The Chinese leadership may think that they have done a lot to give President Trump face, with all of the pomp and business deals, and that that has put the relationship on solid footing, he said.

“But President Trump may go home to a domestic political environment where people are disappointed he hasn’t achieved more progress on the structural trade and economics issues (market access, more fair and reciprocal treatment for U.S. businesses, intellectual property rights, forced technology transfer, and Chinese unfair industrial policies) and North Korea,” Haenle said. “My concern is you may see a shift towards a much harder line coming from the U.S. administration. That will be a huge surprise to China and President Xi.”

​Pretty small

The huge deals reached could create jobs in America and provide a small boost to exports, but the meetings did little to advance market access.

“Open markets are better for both sides. It is also better for China to open up its market. But China is not interested in opening markets,” said Christopher Balding, associate professor of finance at Peking University’s HSBC Business.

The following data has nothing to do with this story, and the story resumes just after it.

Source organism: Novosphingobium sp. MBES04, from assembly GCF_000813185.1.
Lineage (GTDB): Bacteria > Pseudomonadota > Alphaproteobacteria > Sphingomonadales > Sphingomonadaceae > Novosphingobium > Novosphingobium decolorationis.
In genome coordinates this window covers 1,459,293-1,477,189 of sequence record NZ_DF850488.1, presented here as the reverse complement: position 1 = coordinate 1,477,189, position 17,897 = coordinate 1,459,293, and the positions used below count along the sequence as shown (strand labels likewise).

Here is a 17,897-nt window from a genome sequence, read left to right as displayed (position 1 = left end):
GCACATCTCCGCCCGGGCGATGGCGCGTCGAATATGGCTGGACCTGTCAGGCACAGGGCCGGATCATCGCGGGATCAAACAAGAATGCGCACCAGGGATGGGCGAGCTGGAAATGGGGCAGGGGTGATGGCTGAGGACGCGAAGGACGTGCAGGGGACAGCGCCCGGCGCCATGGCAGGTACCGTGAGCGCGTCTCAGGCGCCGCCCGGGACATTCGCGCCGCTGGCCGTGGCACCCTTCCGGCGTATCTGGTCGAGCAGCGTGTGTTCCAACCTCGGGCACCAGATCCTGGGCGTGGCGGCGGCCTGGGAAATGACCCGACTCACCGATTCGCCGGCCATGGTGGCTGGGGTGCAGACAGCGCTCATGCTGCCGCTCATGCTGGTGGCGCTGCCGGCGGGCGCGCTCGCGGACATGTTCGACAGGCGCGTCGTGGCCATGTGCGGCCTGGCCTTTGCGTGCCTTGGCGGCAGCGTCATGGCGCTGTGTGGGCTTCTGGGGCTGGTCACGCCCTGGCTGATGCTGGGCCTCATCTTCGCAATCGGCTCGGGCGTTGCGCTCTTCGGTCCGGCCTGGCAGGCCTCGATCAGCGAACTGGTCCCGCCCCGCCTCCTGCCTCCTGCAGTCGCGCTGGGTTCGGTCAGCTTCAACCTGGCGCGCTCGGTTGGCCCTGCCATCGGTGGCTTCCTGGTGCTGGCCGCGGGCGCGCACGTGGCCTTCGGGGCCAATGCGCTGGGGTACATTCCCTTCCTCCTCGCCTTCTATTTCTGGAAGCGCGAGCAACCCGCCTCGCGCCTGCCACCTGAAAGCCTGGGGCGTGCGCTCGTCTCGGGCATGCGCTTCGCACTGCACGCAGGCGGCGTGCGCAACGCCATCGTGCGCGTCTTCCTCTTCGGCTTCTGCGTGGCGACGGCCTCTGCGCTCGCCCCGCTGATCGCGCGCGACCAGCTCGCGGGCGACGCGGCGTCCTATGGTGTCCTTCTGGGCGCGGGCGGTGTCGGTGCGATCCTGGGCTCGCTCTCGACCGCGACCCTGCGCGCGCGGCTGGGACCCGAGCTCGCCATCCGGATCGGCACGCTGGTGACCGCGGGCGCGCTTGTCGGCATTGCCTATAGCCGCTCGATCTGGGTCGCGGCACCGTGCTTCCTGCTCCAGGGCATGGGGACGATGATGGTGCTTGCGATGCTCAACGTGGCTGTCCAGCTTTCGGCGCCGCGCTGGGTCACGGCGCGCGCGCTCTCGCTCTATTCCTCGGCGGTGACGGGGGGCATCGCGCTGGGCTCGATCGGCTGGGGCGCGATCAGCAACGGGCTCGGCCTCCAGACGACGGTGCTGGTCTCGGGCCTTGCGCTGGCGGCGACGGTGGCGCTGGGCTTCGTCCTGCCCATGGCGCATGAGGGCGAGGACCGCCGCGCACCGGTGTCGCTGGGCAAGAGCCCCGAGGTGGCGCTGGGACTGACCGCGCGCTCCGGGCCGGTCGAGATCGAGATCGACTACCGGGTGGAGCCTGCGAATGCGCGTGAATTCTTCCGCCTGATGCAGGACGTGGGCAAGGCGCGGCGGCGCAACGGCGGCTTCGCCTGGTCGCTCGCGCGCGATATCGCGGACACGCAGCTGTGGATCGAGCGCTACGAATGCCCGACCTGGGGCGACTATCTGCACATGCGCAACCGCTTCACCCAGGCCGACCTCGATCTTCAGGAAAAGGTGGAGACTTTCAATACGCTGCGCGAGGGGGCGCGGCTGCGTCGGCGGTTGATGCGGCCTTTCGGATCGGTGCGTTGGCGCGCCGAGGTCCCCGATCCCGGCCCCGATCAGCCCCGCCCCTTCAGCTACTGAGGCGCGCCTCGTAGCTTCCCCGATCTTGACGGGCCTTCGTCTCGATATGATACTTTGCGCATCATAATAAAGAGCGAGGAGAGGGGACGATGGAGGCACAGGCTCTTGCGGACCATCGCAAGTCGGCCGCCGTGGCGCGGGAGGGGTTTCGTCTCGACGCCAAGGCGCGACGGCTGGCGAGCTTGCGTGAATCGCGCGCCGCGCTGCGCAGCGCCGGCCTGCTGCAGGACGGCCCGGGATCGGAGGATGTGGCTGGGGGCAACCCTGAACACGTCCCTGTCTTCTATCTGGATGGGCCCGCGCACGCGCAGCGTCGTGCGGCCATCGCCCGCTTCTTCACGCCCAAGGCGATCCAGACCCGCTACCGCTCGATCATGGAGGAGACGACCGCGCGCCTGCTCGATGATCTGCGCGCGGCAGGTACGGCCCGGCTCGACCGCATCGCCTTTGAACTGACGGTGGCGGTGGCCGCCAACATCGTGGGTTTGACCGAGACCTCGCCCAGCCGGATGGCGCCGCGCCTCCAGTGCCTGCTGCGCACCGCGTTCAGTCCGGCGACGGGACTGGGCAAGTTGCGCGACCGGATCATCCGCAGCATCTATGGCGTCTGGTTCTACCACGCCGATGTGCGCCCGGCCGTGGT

In a briefing with reporters Thursday after the two leaders issued a joint statement, Secretary of State Rex Tillerson said that “in the grand scheme of a $300- to $500-billion trade deficit, the things that have been achieved thus far are pretty small.”

“I mean, they’re not small if you’re a company, maybe, that has seen some relief. But in terms of really getting at some of the fundamental elements behind why this imbalance exists, there’s still a lot more work to do,” he said.

China has repeatedly pledged to do more to open its markets, and the Communist Party recently approved amendments to its charter that called for letting “the market play a decisive role in the economy. But progress has been slow and contradictory.

Earlier this year, China announced it would be allowing U.S. credit card companies to operate fully owned units in the country after years of stalling. However, several sources recently told Reuters that authorities are still pressing foreign credit card companies to form joint ventures with Chinese companies.

On Friday, China announced that it will raise the ownership limits in joint venture firms involved in securities, futures and fund markets. China’s Vice Finance Minister Zhu Guangyao said that ownership limits would be raised from 49 to 51 percent, allowing foreign companies to hold a majority stake.

No time frame for implementing the measures was given, but according to Reuters Zhu did say that all restrictions on equity holdings for the sectors would be removed in three years.

Analysts note that while it is still hard to say what else was discussed behind closed doors, on trade and North Korea, the ball is clearly in China’s court.

“Trump has put the onus on President Xi to solve the North Korea problem. This is why he said that if Xi wants something to happen, it will happen,” Balding said.

VOA’s Joyce Huang and Saibal Dasgupta contributed to this report.